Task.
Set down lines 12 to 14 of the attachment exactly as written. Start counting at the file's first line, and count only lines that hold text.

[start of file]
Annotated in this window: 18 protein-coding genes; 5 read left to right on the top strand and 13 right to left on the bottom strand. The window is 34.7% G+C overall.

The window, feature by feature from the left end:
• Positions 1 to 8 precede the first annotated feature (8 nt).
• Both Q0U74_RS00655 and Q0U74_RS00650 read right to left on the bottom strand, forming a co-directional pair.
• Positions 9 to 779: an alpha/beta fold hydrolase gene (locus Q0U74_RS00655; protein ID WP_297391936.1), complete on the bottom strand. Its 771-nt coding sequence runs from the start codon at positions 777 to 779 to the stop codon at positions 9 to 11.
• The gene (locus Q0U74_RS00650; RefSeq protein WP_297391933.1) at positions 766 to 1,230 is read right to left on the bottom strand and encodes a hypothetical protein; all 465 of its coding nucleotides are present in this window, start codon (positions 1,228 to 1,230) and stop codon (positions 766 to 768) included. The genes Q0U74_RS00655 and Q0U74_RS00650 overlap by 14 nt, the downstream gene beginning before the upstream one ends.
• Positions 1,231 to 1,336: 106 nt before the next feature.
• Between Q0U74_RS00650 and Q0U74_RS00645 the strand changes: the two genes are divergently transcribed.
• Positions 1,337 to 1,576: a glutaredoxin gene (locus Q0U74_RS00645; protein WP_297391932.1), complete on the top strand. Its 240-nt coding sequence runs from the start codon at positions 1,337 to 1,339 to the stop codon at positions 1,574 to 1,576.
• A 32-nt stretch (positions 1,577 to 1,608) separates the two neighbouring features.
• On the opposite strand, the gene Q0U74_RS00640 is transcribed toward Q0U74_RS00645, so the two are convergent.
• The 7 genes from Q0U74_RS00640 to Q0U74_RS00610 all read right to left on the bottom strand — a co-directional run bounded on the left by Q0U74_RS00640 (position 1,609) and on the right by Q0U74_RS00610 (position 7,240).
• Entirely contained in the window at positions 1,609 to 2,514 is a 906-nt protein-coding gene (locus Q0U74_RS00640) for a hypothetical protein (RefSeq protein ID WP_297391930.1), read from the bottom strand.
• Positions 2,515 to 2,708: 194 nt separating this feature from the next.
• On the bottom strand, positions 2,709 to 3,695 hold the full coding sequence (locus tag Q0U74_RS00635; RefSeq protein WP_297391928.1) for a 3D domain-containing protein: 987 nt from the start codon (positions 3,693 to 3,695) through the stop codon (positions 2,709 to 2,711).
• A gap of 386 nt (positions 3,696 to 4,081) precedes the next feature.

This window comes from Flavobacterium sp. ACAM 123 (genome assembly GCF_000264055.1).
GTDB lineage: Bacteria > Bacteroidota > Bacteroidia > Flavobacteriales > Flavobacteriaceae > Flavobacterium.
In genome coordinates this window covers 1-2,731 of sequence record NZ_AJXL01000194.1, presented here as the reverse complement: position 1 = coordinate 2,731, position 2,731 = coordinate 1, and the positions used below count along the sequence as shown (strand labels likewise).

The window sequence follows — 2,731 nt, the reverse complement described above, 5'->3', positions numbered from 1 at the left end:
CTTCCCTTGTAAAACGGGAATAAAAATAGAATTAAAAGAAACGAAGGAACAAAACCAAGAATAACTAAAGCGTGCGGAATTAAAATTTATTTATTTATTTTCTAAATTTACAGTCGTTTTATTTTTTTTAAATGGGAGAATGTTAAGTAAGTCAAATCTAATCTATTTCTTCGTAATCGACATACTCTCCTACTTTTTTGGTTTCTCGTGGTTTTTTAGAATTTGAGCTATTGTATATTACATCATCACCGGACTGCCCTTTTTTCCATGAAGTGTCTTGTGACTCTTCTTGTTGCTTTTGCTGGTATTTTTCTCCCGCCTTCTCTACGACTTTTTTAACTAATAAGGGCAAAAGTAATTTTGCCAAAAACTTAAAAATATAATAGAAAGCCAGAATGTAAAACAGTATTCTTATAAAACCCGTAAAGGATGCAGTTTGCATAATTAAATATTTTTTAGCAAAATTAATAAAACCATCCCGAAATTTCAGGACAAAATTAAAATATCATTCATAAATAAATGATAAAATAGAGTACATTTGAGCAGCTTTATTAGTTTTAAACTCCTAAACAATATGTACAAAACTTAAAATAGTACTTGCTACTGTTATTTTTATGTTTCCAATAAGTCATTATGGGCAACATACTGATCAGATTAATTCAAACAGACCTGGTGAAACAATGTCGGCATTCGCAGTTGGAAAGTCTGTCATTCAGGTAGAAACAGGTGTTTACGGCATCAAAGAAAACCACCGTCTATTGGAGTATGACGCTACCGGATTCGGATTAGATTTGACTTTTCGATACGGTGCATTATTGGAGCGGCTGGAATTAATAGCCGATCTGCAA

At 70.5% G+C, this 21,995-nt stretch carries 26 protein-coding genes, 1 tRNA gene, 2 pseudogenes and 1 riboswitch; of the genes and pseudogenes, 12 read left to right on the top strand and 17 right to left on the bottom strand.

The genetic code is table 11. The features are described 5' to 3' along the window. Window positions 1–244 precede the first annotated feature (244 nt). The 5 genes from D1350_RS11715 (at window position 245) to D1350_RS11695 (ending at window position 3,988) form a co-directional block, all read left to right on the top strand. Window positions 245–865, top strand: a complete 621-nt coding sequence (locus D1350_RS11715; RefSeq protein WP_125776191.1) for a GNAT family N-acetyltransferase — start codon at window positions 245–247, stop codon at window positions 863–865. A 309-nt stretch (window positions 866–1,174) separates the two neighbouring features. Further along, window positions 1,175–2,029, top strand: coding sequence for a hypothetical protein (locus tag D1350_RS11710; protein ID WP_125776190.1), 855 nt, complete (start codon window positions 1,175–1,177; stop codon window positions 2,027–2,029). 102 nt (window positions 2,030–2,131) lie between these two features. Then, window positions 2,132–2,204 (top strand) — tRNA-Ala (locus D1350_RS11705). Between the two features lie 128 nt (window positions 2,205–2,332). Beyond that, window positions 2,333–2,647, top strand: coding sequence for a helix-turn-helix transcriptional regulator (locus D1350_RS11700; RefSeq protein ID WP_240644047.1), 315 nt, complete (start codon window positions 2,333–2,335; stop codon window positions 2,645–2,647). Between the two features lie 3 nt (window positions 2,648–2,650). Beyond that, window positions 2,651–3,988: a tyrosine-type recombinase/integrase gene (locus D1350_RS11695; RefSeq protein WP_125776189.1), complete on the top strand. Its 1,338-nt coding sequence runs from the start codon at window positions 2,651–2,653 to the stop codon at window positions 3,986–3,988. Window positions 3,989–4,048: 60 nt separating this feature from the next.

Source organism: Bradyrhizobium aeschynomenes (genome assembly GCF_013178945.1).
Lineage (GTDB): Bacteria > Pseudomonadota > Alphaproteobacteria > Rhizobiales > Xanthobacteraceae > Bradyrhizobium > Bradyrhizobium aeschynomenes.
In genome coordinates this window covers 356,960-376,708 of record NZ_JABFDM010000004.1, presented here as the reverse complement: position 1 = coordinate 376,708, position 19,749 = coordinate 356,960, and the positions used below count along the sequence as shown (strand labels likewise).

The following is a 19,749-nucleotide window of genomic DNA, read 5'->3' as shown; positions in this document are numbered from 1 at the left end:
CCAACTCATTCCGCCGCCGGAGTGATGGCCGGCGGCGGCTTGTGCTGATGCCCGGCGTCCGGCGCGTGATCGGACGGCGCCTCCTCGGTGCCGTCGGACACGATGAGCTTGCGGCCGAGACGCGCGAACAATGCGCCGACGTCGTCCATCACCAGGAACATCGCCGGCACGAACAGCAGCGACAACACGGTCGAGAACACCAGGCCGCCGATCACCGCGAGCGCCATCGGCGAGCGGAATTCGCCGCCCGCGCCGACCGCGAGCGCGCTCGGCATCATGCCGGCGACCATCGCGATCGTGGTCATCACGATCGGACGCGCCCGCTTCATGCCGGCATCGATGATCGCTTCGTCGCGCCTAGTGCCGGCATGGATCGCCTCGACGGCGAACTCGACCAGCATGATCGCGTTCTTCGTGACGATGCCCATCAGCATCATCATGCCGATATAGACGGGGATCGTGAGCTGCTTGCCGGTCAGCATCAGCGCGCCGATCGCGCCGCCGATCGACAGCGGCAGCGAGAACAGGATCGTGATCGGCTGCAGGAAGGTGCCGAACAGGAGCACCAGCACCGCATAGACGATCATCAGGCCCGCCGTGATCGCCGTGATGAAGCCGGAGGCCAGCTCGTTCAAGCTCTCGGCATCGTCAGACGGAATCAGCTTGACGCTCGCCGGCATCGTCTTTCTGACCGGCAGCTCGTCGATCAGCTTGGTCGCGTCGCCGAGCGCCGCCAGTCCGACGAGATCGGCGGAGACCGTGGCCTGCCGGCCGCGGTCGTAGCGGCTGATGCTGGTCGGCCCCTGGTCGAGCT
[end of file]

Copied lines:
• The 7 genes from Q0U74_RS00640 to Q0U74_RS00610 all read right to left on the bottom strand — a co-directional run bounded on the left by Q0U74_RS00640 (position 1,609) and on the right by Q0U74_RS00610 (position 7,240).
• Entirely contained in the window at positions 1,609 to 2,514 is a 906-nt protein-coding gene (locus Q0U74_RS00640) for a hypothetical protein (RefSeq protein ID WP_297391930.1), read from the bottom strand.
• Positions 2,515 to 2,708: 194 nt separating this feature from the next.